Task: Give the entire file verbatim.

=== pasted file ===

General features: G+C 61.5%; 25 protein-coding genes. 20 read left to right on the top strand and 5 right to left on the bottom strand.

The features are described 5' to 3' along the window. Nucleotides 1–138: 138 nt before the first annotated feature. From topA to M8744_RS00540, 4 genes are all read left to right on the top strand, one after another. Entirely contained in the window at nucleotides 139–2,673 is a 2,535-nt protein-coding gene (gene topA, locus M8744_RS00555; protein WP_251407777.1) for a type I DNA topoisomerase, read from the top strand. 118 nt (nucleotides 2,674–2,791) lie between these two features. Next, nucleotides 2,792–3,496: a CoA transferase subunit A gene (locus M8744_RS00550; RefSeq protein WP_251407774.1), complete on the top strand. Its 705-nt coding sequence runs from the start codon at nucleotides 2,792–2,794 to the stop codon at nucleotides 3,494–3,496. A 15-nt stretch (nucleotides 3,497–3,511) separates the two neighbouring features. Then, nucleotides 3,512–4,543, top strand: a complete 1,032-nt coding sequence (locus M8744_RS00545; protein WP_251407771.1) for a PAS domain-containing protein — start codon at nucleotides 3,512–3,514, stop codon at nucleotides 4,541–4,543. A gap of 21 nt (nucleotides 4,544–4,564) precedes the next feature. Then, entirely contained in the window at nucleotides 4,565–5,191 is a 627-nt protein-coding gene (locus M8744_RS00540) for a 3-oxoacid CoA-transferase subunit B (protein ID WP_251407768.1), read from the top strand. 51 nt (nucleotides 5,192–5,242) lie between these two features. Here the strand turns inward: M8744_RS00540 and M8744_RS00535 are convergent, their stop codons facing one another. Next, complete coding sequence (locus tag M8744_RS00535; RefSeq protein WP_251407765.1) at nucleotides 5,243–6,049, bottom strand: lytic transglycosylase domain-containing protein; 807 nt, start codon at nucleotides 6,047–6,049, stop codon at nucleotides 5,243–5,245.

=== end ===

General features: G+C 61.5%; 25 protein-coding genes. 20 read left to right on the top strand and 5 right to left on the bottom strand.

The features are described 5' to 3' along the window. Nucleotides 1–138: 138 nt before the first annotated feature. From topA to M8744_RS00540, 4 genes are all read left to right on the top strand, one after another. Entirely contained in the window at nucleotides 139–2,673 is a 2,535-nt protein-coding gene (gene topA, locus M8744_RS00555; protein WP_251407777.1) for a type I DNA topoisomerase, read from the top strand. 118 nt (nucleotides 2,674–2,791) lie between these two features. Next, nucleotides 2,792–3,496: a CoA transferase subunit A gene (locus M8744_RS00550; RefSeq protein WP_251407774.1), complete on the top strand. Its 705-nt coding sequence runs from the start codon at nucleotides 2,792–2,794 to the stop codon at nucleotides 3,494–3,496. A 15-nt stretch (nucleotides 3,497–3,511) separates the two neighbouring features. Then, nucleotides 3,512–4,543, top strand: a complete 1,032-nt coding sequence (locus M8744_RS00545; protein WP_251407771.1) for a PAS domain-containing protein — start codon at nucleotides 3,512–3,514, stop codon at nucleotides 4,541–4,543. A gap of 21 nt (nucleotides 4,544–4,564) precedes the next feature. Then, entirely contained in the window at nucleotides 4,565–5,191 is a 627-nt protein-coding gene (locus M8744_RS00540) for a 3-oxoacid CoA-transferase subunit B (protein ID WP_251407768.1), read from the top strand. 51 nt (nucleotides 5,192–5,242) lie between these two features. Here the strand turns inward: M8744_RS00540 and M8744_RS00535 are convergent, their stop codons facing one another. Next, complete coding sequence (locus tag M8744_RS00535; RefSeq protein WP_251407765.1) at nucleotides 5,243–6,049, bottom strand: lytic transglycosylase domain-containing protein; 807 nt, start codon at nucleotides 6,047–6,049, stop codon at nucleotides 5,243–5,245.